Memorial for 1986 copter crash unveiled

By Rebekah Fraser of the Hokitika Guardian

Widow Wendy Lynch, Makaawhio kaumatua Richard Wallace, acting Police Commissioner Viv Rickard and widows Lorraine Krom and Kay Dowie unveil the memorial plaque. Photo / Hokitika Guardian
Widow Wendy Lynch, Makaawhio kaumatua Richard Wallace, acting Police Commissioner Viv Rickard and widows Lorraine Krom and Kay Dowie unveil the memorial plaque. Photo / Hokitika Guardian

A memorial honouring the lives of three policemen killed in a helicopter crash in Franz Josef Glacier 26 years ago has been unveiled.

Family members of the three men and survivors of the crash gathered with police from across the country for the unveiling of the memorial stone outside the police station yesterday.

The policemen were part of a celebrity team running a leg of the 'Copper for Charity' relay event, raising money for Cot Death New Zealand and other charities.

Inspector Tony Lynch and Senior Constable Bob Krom of Christchurch, and Constable Doug Dowie of Dunedin were killed when the helicopter crashed in thick bush near Lake Wombat on October 23, 1986.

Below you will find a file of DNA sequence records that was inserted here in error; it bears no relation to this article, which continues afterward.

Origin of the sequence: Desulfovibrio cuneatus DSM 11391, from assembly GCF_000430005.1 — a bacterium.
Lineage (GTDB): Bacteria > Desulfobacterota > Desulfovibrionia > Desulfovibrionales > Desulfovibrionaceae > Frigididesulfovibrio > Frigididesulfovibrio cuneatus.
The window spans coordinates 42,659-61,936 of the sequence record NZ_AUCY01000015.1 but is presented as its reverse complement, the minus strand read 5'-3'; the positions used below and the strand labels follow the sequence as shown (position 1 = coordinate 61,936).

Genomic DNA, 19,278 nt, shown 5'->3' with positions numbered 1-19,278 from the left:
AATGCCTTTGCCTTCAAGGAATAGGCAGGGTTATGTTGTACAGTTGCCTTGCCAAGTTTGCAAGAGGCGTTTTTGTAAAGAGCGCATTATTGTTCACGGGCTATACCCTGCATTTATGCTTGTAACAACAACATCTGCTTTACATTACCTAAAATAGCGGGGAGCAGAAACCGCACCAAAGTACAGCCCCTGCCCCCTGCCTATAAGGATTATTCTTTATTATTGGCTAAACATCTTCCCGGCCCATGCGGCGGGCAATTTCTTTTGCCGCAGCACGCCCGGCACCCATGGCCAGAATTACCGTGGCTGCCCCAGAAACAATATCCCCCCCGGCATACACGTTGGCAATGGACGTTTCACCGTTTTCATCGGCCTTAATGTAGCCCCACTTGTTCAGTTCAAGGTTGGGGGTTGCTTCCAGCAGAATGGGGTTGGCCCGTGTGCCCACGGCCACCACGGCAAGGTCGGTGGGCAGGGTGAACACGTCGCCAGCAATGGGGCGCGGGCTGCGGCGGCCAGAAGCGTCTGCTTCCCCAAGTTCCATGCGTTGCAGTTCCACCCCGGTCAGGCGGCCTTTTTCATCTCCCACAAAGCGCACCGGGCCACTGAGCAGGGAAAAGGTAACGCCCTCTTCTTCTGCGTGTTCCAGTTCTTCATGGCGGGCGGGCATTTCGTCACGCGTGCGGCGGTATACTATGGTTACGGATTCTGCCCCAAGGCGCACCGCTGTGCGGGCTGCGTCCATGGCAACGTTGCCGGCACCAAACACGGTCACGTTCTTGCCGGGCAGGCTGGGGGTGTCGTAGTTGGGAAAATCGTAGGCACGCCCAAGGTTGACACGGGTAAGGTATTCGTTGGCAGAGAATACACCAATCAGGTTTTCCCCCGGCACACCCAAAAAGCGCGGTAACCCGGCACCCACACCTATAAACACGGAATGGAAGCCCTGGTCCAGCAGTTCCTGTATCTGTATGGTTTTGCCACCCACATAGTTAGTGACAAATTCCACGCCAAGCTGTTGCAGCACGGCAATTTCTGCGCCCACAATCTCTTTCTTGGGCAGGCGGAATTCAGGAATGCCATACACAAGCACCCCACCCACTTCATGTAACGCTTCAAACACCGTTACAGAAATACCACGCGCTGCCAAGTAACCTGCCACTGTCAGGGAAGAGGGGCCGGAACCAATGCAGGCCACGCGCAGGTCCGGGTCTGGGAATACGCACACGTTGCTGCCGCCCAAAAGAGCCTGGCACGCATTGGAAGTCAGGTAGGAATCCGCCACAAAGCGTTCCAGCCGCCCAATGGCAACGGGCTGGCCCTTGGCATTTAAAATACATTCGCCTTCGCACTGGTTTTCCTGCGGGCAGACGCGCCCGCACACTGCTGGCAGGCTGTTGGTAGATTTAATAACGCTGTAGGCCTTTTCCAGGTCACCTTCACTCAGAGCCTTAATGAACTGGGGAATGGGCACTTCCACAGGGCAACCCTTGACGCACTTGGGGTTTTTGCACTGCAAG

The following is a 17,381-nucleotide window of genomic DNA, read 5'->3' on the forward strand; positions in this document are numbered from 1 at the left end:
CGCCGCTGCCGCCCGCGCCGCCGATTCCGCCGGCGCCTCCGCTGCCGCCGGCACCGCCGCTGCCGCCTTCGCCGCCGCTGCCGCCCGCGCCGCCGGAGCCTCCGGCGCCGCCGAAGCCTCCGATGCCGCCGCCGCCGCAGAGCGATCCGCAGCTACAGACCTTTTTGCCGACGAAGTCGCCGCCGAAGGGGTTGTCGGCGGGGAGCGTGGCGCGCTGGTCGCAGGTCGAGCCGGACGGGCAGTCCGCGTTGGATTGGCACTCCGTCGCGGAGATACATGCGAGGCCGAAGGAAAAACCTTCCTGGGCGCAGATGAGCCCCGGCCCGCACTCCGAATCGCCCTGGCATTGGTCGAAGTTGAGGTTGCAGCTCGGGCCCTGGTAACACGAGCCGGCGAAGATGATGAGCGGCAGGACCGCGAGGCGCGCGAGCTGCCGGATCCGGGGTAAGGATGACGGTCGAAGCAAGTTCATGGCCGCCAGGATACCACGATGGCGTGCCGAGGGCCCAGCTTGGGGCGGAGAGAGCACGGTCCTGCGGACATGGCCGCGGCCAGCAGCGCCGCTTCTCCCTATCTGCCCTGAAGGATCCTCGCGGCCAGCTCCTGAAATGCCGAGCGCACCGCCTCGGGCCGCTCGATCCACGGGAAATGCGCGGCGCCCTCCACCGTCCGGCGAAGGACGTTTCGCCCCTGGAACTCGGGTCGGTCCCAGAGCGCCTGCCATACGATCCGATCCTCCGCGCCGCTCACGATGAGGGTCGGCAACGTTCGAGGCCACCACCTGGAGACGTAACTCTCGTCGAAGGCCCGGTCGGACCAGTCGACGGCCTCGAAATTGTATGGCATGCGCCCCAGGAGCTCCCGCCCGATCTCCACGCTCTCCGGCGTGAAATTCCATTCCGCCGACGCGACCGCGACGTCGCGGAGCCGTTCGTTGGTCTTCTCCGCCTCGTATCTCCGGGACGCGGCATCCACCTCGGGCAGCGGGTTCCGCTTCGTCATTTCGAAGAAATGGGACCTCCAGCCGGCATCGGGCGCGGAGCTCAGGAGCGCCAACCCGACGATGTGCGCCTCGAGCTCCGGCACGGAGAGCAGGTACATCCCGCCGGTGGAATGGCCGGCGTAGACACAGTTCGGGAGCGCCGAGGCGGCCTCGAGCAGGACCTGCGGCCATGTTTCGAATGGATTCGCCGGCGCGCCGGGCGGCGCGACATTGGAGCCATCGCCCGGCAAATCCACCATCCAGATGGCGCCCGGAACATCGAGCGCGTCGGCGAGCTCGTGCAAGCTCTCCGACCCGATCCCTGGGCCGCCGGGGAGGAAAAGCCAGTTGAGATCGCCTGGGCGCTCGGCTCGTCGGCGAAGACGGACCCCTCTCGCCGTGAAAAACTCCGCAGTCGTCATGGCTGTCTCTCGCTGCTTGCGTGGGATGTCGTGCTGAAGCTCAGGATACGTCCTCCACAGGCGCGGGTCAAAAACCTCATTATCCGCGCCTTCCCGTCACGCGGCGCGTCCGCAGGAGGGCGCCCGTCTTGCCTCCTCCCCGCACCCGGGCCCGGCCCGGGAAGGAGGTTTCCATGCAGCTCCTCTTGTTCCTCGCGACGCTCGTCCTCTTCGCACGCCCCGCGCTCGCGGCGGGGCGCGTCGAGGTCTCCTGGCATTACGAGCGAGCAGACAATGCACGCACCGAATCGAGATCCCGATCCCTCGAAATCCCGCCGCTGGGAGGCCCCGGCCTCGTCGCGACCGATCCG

Two other officers, Senior Constable Keith De Dulin of Christchurch, known for his television segment 'Constable Keith and Sniff' on What Now?, and Constable Matt Scully of Invercargill, plus the pilot Trevor Small were seriously injured in the crash.

Former Whataroa policeman Ian Price, now a community constable in Whangaparaoa, was on duty at the time of the accident and recalled the day of the crash.

"I, along with the township, was very excited to see the coppers come through South Westland. Their overnighter in Franz Josef was meant to be a highlight."

Mr Price said he had felt a burden from the day.

"I arranged for a quick glacier flight as a way of saying 'thanks'. The turn of events that followed can't be explained with words."

He said the familiar 'whoop whoop' of the helicopter returning down the glacier valley was followed by the "undeniable" sound of a crash.

"And then, nothing. Silence. This noise is not forgotten. Panic was next to follow."

Together with local national park staff he combed the bush for 40 minutes for sign of the wreckage.

"The West Coast bush had swallowed it."

They eventually found it and transferred the survivors to hospital.

"We had five of our finest on board. The subsequent days were full of questions. It doesn't matter how often you go over it in your head, nothing changes."

Mr Price said the unveiling of the memorial yesterday signalled the "closure of a chapter" in his book.

"This tragic loss will never be forgotten and this memorial will live forever."

Another former Whataroa policeman, Paul Gurney, who instigated the memorial, returned from the Chatham Islands to South Westland for the day.

"I hope that this memorial will ensure that both the police force and the local community will know this piece of history," Mr Gurney said.

- The Hokitika Guardian

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